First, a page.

Ran Duan manages the bar at the Sichuan Garden restaurant in Boston which was founded in the 1990s by his parents.
One of his recent customers was Ben Edelman, an associate professor at the nearby Harvard Business School, who is also a trained attorney whose practice represents clients like AOL, Microsoft, the NFL, the New York Times and the Washington Post.
Upon ordering what sounded like a sumptuous takeaway of shredded chicken with spicy garlic sauce, sauteed prawns with roasted chilli and peanut, stir fried chicken with spicy capsicum and braised fish filets, Edelman was affronted to discover he had been over charged on his $53.35 bill by an astonishing, staggering, eye-watering $4 (£2.54).
Edelman emailed the restaurant to enquire what had happened and to ask for a refund - their whole subsequent exchange has since been published by Boston.com.
Duan explained that the prices had risen quite some time ago but the menu on the website had not been updated. In fact Edelman had been charged the same price as everyone else, and he promised to update the website and send Edelman the new menu.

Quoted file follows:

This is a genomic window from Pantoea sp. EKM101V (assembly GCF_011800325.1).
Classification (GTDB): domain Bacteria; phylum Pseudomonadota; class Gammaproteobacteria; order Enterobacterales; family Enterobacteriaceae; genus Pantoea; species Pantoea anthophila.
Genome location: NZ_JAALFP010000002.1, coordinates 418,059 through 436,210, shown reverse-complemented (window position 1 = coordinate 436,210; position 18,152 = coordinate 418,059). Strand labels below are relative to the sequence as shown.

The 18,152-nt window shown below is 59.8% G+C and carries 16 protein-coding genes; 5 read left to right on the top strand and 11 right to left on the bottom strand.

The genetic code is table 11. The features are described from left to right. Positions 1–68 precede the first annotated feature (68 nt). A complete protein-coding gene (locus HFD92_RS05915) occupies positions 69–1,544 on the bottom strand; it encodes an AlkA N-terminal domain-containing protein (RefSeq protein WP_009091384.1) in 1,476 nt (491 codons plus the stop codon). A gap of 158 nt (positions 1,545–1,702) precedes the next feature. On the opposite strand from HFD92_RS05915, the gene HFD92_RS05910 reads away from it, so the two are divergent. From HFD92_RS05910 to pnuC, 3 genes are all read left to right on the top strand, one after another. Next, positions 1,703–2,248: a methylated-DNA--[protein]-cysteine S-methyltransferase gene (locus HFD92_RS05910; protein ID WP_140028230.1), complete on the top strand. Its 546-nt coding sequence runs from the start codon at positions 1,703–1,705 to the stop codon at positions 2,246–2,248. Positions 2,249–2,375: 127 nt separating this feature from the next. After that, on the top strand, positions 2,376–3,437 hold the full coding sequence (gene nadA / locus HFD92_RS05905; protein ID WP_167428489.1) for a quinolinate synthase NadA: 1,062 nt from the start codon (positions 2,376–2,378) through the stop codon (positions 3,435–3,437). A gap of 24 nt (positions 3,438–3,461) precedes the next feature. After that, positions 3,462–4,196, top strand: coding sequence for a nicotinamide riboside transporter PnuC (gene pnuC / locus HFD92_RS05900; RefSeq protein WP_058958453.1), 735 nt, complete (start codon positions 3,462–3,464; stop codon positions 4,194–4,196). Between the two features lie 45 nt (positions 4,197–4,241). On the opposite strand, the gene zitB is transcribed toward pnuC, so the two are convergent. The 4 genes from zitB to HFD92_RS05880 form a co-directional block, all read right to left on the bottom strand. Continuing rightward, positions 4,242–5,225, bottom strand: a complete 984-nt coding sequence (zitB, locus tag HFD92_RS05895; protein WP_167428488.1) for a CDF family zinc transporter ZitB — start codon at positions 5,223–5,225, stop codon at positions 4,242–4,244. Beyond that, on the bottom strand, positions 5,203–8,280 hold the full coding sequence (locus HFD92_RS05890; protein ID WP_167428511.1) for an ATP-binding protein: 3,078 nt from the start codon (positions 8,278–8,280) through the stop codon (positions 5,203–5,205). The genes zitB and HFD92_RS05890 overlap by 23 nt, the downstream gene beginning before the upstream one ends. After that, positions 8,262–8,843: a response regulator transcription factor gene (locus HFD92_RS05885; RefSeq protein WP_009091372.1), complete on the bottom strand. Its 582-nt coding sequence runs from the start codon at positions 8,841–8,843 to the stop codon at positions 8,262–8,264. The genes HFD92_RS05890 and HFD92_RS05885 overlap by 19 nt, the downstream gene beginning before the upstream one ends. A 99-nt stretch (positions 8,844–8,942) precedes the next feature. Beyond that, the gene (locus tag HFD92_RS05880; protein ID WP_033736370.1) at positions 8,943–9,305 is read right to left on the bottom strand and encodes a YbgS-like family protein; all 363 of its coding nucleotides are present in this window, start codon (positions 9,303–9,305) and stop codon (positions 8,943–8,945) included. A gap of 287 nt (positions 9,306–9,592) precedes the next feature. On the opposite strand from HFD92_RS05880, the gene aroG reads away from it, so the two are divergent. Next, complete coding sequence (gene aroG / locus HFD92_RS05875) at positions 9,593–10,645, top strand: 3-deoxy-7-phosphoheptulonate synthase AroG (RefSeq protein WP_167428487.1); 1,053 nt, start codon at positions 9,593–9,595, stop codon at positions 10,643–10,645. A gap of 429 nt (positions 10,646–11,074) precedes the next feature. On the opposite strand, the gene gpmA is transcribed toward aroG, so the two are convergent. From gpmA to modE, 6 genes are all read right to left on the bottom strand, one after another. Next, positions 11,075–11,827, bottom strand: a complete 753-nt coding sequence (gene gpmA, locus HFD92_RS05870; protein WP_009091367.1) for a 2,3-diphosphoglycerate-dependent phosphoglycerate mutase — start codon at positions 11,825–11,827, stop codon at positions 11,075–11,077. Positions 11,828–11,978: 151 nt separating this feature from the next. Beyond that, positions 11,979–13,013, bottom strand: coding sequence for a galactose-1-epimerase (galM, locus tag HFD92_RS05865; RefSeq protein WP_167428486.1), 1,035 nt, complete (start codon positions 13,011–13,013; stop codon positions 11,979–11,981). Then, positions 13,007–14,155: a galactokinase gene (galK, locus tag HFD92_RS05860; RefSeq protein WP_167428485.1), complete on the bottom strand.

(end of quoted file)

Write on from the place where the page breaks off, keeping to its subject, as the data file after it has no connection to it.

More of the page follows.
Edelman was displeased with this response however and, citing Massachusetts law and calling it a "serious violation", demanded that Duan offer him a refund of three times the value that he was over charged - i.e. $12.
I urge you to cease this practice immediately. If you don't know how to update your web site, you could remove the web site altogether.
Duan then explained that it was a small "mom and pop restaurant" that prides itself on "hard work" and "authentic Sichuan cuisine". He offered to honour the website price which he calculated as a $3 refund.
Edelman hit back: "It strikes me that merely providing a refund to a single customer would be an exceptionally light sanction for the violation that has occurred."
I have already referred this matter to applicable authorities in order to attempt to compel your restaurant to identify all consumers affected... or in any event to assure that an appropriate sanction is applied as provided by law.
I'm most familiar with the Boston authorities... I will accept whatever refund you elect to provide, be it $4 or $12, but I accept that refund without prejudice to my rights as provided by law.